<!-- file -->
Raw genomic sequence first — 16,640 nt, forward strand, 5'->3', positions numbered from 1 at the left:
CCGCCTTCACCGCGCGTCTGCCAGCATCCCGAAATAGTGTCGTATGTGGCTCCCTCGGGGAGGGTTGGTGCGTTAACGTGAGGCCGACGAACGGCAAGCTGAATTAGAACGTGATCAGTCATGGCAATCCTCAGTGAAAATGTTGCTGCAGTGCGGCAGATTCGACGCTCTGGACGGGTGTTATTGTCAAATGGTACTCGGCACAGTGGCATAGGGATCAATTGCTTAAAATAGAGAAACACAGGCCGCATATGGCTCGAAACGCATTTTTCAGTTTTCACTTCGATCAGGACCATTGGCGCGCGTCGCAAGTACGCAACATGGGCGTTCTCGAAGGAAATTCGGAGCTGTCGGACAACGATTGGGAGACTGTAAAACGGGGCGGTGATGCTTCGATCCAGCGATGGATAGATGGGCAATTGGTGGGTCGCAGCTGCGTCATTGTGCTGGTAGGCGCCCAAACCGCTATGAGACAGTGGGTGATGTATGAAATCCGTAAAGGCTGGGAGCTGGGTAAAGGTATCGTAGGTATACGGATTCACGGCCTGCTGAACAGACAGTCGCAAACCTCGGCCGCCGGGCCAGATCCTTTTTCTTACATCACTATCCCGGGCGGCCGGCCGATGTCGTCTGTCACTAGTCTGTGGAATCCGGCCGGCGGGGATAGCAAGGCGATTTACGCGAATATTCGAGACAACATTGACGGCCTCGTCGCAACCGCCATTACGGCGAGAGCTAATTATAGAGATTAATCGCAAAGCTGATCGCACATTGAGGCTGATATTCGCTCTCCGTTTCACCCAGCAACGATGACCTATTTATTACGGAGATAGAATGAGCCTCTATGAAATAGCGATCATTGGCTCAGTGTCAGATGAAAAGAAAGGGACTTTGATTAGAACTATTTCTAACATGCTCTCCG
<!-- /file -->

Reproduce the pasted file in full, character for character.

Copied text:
Raw genomic sequence first — 16,640 nt, forward strand, 5'->3', positions numbered from 1 at the left:
CCGCCTTCACCGCGCGTCTGCCAGCATCCCGAAATAGTGTCGTATGTGGCTCCCTCGGGGAGGGTTGGTGCGTTAACGTGAGGCCGACGAACGGCAAGCTGAATTAGAACGTGATCAGTCATGGCAATCCTCAGTGAAAATGTTGCTGCAGTGCGGCAGATTCGACGCTCTGGACGGGTGTTATTGTCAAATGGTACTCGGCACAGTGGCATAGGGATCAATTGCTTAAAATAGAGAAACACAGGCCGCATATGGCTCGAAACGCATTTTTCAGTTTTCACTTCGATCAGGACCATTGGCGCGCGTCGCAAGTACGCAACATGGGCGTTCTCGAAGGAAATTCGGAGCTGTCGGACAACGATTGGGAGACTGTAAAACGGGGCGGTGATGCTTCGATCCAGCGATGGATAGATGGGCAATTGGTGGGTCGCAGCTGCGTCATTGTGCTGGTAGGCGCCCAAACCGCTATGAGACAGTGGGTGATGTATGAAATCCGTAAAGGCTGGGAGCTGGGTAAAGGTATCGTAGGTATACGGATTCACGGCCTGCTGAACAGACAGTCGCAAACCTCGGCCGCCGGGCCAGATCCTTTTTCTTACATCACTATCCCGGGCGGCCGGCCGATGTCGTCTGTCACTAGTCTGTGGAATCCGGCCGGCGGGGATAGCAAGGCGATTTACGCGAATATTCGAGACAACATTGACGGCCTCGTCGCAACCGCCATTACGGCGAGAGCTAATTATAGAGATTAATCGCAAAGCTGATCGCACATTGAGGCTGATATTCGCTCTCCGTTTCACCCAGCAACGATGACCTATTTATTACGGAGATAGAATGAGCCTCTATGAAATAGCGATCATTGGCTCAGTGTCAGATGAAAAGAAAGGGACTTTGATTAGAACTATTTCTAACATGCTCTCCG